Jewish World Review Dec. 14, 2001 / 29 Kislev, 5762
http://www.NewsAndOpinion.com -- AS I walk through the doors of the public library, an old man wearing a security guard uniform and a nightstick around his bulbous waist approaches me.
"Just where do you think you're going?" he says.
"Um ... to the bookshelf," I say. A crowd of seniors on their afternoon out has begun to form, eager to watch this drama unfold.
Clucking his tongue like a chicken, he holds onto my arm and starts turning me around back toward the door.
"No, no, no. Now, you certainly know better than that, don't you, Ms. Kennedy? You know that we can't have your kind in here?"
"My kind?" I am mystified.
"Yup. Now I know you mean well, but we have all been warned about you ... you ... overdue book returners. There's a poster in the office with your picture on it, you know."
Guilty as charged. It is absolutely true that on the very rare occasion that I actually return a library book on time, librarians all over the country rejoice. I think they have e-mail alerts set up much like CNN's breaking news e-mail updates, details to follow.
While I have never actually been dismissed from a library, I worry sometimes that such a day will come. To keep tabs on my "account," before I actually go about the business of deciding on a book on that I would like to take home, I check my card in the self-checkout machine. If it doesn't say, "Hold placed on this card," then I know I am good to go. This is rarely the case, however, and so I make sure that before I go into the library I have at least $20 on me, so that I can pay for my frequent indiscretions.
I used to be ashamed of my rather large library account. Standing in line, waiting for the next librarian to check me out, I count the bills in my pocket without taking them out.
OK, that's a 20, I think to myself, and there are one, two, three ... OK, five or six ones. That should be enough. The nervousness that overwhelms me is the same nervousness that occurs when I am at the checkout counter at the grocery store and I am waiting for the machine to approve my card, even though I just deposited my paycheck on my way to the store. When that little LCD screen finally blinks "APPROVED," it actually bolsters my self-esteem.
"See ... approved!" I want to tell all of the people in line behind. "I am an approved member of society."
The lady behind the library counter motions me forward and I present my card to her - adding that, "Um, I might owe some fines on this."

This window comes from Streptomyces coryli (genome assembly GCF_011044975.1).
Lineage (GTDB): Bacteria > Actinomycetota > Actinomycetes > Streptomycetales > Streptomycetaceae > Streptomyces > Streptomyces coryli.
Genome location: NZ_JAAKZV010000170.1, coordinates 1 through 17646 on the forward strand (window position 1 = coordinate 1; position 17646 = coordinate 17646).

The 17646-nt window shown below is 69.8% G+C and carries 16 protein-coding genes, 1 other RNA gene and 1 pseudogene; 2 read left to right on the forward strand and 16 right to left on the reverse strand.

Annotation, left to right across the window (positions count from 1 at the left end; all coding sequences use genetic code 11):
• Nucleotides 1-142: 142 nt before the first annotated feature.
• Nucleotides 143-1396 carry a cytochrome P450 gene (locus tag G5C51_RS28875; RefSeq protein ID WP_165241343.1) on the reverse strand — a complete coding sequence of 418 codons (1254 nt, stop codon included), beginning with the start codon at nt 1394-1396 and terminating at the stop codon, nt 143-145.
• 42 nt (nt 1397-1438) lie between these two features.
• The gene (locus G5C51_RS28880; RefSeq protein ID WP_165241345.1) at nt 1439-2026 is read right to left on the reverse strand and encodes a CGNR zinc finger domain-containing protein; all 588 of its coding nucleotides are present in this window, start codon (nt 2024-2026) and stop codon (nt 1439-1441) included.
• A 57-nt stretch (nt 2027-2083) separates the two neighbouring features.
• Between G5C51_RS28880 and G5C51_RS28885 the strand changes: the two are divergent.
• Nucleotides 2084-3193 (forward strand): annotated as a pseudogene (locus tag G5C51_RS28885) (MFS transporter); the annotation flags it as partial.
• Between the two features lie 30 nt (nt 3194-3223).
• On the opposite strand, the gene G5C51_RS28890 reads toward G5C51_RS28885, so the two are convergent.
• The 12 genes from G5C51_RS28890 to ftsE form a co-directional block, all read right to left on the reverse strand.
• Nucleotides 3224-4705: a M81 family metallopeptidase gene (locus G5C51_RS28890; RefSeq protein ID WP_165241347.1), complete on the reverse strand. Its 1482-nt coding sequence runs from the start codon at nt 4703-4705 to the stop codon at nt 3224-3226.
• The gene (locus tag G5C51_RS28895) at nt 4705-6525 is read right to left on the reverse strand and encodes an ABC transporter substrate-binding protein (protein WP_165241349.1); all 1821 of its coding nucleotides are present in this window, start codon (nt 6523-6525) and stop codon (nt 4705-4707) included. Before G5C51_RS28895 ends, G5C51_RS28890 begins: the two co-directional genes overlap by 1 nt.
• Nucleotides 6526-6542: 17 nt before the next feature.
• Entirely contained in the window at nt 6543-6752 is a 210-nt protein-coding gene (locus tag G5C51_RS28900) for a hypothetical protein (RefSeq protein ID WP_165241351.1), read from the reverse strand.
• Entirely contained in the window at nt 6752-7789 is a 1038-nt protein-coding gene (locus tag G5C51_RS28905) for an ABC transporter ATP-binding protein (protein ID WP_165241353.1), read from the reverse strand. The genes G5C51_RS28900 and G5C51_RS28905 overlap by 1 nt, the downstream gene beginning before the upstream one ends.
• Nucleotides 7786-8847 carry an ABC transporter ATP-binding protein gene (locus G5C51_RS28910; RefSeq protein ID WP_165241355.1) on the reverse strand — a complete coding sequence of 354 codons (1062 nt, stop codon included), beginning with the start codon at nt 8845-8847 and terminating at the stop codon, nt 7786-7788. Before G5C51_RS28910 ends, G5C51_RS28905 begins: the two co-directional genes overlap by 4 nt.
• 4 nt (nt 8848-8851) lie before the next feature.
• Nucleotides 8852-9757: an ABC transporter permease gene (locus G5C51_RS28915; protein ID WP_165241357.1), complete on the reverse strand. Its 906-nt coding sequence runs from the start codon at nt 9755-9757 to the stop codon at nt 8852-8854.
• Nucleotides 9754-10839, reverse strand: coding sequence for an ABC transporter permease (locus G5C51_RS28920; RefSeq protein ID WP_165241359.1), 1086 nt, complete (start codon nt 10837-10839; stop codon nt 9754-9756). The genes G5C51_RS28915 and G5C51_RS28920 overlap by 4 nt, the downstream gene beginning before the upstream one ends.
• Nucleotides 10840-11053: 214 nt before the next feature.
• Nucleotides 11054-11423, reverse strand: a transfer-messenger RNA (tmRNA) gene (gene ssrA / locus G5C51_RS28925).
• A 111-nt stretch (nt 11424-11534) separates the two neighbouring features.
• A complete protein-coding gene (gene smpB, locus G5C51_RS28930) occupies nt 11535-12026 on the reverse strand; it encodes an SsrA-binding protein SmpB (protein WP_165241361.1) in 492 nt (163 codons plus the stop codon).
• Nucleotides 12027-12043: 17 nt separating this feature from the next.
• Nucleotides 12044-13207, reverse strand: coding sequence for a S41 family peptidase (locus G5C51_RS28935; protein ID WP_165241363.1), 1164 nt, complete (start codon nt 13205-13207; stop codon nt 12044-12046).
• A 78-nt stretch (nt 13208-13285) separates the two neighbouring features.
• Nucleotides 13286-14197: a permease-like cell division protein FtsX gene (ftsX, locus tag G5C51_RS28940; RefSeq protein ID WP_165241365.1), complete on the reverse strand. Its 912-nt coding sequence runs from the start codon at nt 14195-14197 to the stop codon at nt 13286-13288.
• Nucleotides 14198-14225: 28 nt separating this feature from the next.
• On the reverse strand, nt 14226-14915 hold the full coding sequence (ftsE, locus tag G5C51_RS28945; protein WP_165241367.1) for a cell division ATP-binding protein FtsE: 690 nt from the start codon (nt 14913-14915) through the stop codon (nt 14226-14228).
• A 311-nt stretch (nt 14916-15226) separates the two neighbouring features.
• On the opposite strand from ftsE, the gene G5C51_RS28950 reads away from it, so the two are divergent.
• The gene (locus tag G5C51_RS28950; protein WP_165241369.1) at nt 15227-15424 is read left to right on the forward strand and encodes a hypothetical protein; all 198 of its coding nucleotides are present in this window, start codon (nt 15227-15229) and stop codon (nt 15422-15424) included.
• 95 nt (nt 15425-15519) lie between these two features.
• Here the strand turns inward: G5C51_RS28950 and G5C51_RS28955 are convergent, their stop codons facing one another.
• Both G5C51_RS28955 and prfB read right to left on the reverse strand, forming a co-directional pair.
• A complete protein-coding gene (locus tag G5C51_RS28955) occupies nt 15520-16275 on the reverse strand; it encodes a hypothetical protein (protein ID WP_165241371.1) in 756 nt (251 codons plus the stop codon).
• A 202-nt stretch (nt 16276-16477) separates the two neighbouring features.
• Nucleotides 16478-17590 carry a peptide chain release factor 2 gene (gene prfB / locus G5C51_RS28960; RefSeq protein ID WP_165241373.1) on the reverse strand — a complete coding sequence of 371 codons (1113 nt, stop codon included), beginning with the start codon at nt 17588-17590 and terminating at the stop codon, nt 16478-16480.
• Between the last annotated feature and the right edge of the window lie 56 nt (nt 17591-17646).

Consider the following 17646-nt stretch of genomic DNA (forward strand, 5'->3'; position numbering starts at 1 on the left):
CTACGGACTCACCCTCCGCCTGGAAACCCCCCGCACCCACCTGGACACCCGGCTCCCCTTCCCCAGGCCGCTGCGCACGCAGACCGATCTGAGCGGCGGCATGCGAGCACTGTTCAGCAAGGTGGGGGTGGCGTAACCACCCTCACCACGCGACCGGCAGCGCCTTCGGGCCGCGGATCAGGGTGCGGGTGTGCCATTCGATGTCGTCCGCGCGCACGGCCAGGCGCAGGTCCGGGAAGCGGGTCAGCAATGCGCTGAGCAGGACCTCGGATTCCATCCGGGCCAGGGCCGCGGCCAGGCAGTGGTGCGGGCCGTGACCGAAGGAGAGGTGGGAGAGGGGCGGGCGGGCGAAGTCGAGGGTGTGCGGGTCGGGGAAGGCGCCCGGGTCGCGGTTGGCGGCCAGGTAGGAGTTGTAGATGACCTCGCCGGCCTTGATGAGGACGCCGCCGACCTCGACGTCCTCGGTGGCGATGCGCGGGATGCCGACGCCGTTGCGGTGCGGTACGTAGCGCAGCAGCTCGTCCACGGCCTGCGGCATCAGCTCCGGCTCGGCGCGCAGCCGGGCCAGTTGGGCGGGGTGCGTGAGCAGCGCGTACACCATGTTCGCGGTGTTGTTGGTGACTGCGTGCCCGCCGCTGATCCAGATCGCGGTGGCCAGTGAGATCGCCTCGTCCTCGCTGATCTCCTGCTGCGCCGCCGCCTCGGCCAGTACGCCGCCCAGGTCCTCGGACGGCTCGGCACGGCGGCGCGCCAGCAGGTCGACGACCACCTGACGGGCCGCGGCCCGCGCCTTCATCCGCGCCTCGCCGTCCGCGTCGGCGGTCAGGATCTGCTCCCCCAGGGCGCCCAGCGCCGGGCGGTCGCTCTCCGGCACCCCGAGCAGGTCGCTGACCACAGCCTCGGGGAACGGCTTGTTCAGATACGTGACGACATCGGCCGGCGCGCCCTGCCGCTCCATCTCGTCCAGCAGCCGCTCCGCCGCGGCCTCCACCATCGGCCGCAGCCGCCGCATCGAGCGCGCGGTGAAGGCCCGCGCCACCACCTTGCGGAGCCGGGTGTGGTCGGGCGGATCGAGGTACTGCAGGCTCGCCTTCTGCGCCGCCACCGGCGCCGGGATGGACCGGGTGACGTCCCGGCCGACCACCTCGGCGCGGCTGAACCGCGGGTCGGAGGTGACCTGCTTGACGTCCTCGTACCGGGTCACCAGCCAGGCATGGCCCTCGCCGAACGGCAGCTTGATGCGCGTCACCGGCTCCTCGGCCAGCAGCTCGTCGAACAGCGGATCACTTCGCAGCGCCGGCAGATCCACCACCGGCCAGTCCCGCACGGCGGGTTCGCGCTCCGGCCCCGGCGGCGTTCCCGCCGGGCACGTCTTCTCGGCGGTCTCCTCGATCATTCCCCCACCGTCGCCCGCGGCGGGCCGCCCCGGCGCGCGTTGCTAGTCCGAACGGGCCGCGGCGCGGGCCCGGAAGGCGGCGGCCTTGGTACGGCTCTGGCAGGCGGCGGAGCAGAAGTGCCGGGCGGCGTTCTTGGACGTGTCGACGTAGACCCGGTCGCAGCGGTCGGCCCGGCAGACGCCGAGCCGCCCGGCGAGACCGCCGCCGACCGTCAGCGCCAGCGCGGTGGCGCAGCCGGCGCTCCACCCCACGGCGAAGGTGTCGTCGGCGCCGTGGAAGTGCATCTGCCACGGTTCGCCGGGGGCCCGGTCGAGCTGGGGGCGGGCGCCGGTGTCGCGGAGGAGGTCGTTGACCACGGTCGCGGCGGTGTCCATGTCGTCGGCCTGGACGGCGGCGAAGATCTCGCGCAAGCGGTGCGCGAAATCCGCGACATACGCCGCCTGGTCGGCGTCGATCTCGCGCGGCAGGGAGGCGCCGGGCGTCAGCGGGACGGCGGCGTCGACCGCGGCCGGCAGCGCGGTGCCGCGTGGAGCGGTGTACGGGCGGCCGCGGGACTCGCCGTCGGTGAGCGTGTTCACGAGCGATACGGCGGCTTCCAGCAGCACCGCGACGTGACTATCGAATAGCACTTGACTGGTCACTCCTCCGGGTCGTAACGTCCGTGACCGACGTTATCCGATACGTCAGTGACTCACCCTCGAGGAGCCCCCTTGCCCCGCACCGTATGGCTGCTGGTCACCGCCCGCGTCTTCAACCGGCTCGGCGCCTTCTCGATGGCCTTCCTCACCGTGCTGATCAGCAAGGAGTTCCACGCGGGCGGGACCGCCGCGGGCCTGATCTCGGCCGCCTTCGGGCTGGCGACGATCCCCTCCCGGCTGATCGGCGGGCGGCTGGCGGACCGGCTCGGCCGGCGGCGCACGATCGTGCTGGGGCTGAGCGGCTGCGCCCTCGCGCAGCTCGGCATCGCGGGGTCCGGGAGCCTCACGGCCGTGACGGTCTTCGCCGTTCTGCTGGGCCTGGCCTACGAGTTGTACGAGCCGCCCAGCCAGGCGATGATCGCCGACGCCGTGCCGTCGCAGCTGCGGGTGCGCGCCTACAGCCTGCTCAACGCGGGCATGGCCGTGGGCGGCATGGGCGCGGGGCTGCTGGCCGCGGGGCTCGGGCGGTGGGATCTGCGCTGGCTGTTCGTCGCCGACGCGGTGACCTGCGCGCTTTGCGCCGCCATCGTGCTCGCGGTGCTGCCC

Smiling, she clicks a few buttons on the keyboard. Her fingernails click on each of the keys as she types. Her smile quickly turns into confusion as she first squints at the computer monitor, and then puts on the reading glasses dangling from her neck to creep in for a closer look.
"Is this right?" she asks me. "Do you owe $23 in overdue fines? Hang on - this can't be right. It says that two months ago you paid $45."
I try to explain that I am sure it's right, but she doesn't believe me. She calls over Mildred - the lead librarian? - to verify my neglectful status. They both look at me, stupefied.
Mildred peers at me over her glasses.
"You know, if you just return them on time, you don't have to pay anything?" "I know," I say, looking at the floor.
"Well, I hope you can pay it because we have never had to arrange a payment plan here at the library before."
"I can pay it," I say. "I'll try to do better."
In my shame walking out the door, I pass the collection box for the "Friends of the Library." I started thinking - you know, I must be one of the best "friends" they have, only my money is put under the category of delinquencies - not donations. So, rather than getting a mention in the monthly newsletter, I get nasty letters in the mail.
Instead, there should be an "Overdue Friends of the Library" club. This club is exclusively for those of us who so love the library that we cannot tear ourselves away from their materials in due time. We will be revered not only for our dedication to reading, but for our diligence in coming in and paying our overdue fines.
The newsletter - The On-Times - will regale its "members only" club with new fine records. In addition there will be a rotating trophy - in the shape of a cash register - with the name of the member who "donated" the most in overdue fines during the past year, presented at the annual banquet.
Although, with such a crowd, you'd have to make sure
that the invitations were engraved with a time at least
an hour ahead of the actual start
12/06/01: Too good at my job, I quit